Students hold annual robot competition
Western Washington University’s computer science department held its annual Student Robot Competition May 29 in the Communications Facility lobby on the first floor on WWU’s campus.
The participants were students from Associate Professor of Computer Science Jianna Zhang’s Computer Science 372: Robotics class, although all Western students, regardless of their major or area of study, are allowed to enter robots in what has now become an annual competition.
In lieu of a final exam, the students’ culminating project assignment was to build and program a robot. There were no restrictions on types of robots; they just had to be made by students using safe materials such as Lego, electronic sensors, plastic lunch boxes, thin metal sheets, or other un-harmful materials. The goal of the class was to implement some aspect of learning into the robot.
Western sophomore Gary McNall, who is majoring in computer science and mathematics, showed off his model, the Robot Sonographer, which he first started building and programming as a class project in the past month.
The project “kind of became a little pet of mine,” he said.
But before there was a moving robot, McNall spent hours coming up with math proofs. As he leafed through his notebook, line after line of algorithms rolled off the pages. Even the seemingly simple actions, such as getting the robot to turn, took planning and lots of trial and error.
“You have to be willing to put in the time to build something cool,” he said. “I had to write a lot of proofs just to build the path-tracking system,” he says. “The sonar system took a lot of algorithms to refine the data to make noticeable shapes. You have to figure out what data points are important and which are irrelevant or redundant.”
The robot, made from a Lego Mindstorm NXT kit, can scan 360 degrees around it and builds a two-dimensional representation of the area around it. It then takes that two-dimensional information and displays it to the user. It also uses the information to make navigational decisions so it doesn’t collide with objects in its path. Overall, it can travel for about 200 seconds. Essentially, the robot can recognize its environment and sense where it’s going. The trick is it uses a learning algorithm to decide on the optimal path to take.
“It wants to explore more areas, but the algorithm is going to tell it which way is going to teach me the most about the environment based on what I’ve already seen,” McNall said.
Zurka Wolford, a junior computer science major, agreed that successful robots are about 90 percent hard work.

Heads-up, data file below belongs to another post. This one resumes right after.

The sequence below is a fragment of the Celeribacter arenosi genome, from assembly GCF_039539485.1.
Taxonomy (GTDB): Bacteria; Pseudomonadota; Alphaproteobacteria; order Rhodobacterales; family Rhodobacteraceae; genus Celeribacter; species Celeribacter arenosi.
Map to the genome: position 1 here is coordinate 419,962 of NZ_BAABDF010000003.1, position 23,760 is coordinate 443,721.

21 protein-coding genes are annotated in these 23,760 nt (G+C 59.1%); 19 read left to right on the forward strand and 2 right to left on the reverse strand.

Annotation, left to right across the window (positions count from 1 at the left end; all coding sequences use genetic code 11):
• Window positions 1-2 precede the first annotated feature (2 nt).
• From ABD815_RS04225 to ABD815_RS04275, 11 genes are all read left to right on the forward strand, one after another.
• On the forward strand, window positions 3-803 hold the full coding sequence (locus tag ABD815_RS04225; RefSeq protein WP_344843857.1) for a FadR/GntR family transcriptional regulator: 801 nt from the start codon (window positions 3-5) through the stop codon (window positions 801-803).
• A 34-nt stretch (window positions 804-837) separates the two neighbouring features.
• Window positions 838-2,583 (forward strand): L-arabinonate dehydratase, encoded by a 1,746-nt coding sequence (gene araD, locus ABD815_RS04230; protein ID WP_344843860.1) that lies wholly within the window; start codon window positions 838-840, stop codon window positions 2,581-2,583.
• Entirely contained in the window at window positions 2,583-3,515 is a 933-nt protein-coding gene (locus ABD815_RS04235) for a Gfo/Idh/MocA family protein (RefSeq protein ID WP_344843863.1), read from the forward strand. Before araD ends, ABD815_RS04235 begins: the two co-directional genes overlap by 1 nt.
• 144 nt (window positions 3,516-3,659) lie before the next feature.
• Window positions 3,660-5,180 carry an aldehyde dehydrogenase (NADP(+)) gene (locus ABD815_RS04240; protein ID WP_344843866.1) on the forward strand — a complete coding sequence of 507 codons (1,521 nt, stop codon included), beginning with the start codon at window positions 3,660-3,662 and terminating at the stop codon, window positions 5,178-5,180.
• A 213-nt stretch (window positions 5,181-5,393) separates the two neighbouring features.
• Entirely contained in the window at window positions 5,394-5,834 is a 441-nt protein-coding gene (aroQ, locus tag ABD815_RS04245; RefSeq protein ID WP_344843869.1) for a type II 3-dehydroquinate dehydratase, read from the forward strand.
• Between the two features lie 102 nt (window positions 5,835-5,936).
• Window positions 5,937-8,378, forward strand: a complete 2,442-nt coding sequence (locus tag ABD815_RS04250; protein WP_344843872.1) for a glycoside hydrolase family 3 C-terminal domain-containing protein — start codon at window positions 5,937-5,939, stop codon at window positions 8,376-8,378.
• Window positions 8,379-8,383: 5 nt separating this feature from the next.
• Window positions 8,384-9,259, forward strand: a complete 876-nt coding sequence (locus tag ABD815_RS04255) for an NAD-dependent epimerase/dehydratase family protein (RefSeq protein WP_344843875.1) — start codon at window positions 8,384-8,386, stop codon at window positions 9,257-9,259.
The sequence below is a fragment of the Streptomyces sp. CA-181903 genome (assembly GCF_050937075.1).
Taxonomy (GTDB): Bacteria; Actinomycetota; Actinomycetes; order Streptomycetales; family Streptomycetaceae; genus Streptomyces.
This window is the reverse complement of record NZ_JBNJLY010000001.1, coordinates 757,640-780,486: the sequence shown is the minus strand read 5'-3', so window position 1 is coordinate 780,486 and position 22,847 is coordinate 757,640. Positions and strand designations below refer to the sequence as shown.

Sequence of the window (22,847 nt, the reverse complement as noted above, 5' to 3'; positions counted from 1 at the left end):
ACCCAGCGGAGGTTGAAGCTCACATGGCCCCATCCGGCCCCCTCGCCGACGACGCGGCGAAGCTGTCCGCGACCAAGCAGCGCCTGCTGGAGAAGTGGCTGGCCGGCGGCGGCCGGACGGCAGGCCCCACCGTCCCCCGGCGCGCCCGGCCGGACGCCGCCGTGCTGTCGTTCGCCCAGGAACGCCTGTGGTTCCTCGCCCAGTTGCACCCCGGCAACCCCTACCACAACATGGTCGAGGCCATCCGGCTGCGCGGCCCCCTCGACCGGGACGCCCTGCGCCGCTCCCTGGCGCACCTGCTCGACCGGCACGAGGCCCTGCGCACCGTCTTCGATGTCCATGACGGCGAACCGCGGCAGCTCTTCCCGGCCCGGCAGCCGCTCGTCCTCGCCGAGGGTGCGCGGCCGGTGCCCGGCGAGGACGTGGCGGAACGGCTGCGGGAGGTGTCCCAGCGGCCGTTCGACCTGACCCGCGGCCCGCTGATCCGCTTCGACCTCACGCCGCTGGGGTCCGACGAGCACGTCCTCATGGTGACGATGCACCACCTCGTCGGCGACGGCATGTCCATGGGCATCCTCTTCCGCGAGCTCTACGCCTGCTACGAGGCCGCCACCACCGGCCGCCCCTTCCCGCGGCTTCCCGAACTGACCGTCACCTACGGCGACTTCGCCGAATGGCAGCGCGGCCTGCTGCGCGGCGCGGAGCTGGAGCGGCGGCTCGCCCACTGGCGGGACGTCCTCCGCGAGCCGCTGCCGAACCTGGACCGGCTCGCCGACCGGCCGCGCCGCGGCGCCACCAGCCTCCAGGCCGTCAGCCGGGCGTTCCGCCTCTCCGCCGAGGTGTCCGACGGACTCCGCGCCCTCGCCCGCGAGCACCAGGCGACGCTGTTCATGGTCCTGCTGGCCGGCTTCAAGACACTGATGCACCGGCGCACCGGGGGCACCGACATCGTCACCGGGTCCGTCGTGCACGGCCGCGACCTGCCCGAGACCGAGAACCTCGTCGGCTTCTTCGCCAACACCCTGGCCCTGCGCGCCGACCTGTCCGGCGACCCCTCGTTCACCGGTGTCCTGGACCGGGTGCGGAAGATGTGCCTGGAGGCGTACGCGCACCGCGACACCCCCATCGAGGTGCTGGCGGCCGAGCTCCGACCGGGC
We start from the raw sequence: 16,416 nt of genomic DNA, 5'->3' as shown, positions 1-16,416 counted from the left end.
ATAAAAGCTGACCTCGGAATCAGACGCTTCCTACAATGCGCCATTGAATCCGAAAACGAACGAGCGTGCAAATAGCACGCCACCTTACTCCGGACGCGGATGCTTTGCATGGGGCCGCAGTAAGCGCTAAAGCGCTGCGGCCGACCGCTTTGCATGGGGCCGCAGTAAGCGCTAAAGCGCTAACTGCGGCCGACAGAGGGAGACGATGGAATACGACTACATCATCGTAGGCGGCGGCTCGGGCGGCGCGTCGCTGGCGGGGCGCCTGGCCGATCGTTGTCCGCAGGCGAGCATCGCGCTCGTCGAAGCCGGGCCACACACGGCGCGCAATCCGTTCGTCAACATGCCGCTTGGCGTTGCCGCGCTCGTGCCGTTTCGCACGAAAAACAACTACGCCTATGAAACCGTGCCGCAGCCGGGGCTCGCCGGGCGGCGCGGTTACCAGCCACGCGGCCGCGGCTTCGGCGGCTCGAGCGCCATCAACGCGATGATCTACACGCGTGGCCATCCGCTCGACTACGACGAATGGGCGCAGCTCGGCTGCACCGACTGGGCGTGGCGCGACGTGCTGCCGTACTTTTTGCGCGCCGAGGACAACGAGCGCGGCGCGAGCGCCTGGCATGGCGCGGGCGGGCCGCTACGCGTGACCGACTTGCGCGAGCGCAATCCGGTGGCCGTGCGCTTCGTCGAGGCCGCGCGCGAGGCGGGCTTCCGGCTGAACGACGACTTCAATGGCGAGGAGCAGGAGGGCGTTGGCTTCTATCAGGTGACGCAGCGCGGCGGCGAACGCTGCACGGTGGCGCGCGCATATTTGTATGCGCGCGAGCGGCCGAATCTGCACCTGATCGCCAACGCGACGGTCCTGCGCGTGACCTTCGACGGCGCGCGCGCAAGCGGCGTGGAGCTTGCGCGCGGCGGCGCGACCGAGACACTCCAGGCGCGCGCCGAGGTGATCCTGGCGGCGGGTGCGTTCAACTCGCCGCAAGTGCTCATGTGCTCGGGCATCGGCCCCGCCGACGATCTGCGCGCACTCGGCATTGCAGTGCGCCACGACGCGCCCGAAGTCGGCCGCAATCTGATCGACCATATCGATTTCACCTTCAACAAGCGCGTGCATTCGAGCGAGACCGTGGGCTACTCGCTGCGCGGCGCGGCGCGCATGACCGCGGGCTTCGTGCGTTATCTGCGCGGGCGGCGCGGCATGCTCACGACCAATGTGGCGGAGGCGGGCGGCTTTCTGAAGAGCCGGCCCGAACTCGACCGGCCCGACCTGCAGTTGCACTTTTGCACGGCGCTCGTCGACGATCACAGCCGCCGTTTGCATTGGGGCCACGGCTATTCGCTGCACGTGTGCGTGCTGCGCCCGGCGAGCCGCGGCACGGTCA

“You have to play around a little bit,” she said.
Maybe more than a little bit. For her project, she built Spot, a robot puppy that knows how to do seven tricks, such as wagging its tail, with the help of sensors. Wolford was able to control the programming language by inputting the values of the sensors. As a result, Spot reacts to a reward system. If she commands him to perform a task and he successfully imitates it, she rewards him by pushing his nose.
Like many students in the 372 class, McNall and Wolford built a foundation for robotics in the introductory course, Robotics 172. The program Wolford used, also Lego Mindstorm NXT, has a simple, easy-to-learn language, but she plans to further explore robotics with a more complex model.
“I have a different robot at home that I can play with,” she said. “It’s more advanced. It has a better programming language.”
But if robot-building is a hobby for many students in the class, more robotic courses are in computer science senior Sam Nguyen’s future. He plans to pursue a career in game development and make games where he can create his own world, like Hogwarts. He said he appreciates the computer science department because as long as he can program his project, he is allowed to get really creative. He programmed his aptly named model, The Follower, to follow whatever is in front of it.
“It scans around and determines which way to go,” he said.
Nguyen also programmed a reward system for his follower. When the robot gets closer to its desired location, it rewards itself with points.
“That can take lots of programming,” he said. “And some sleepless nights.”
But that seems to be half the fun.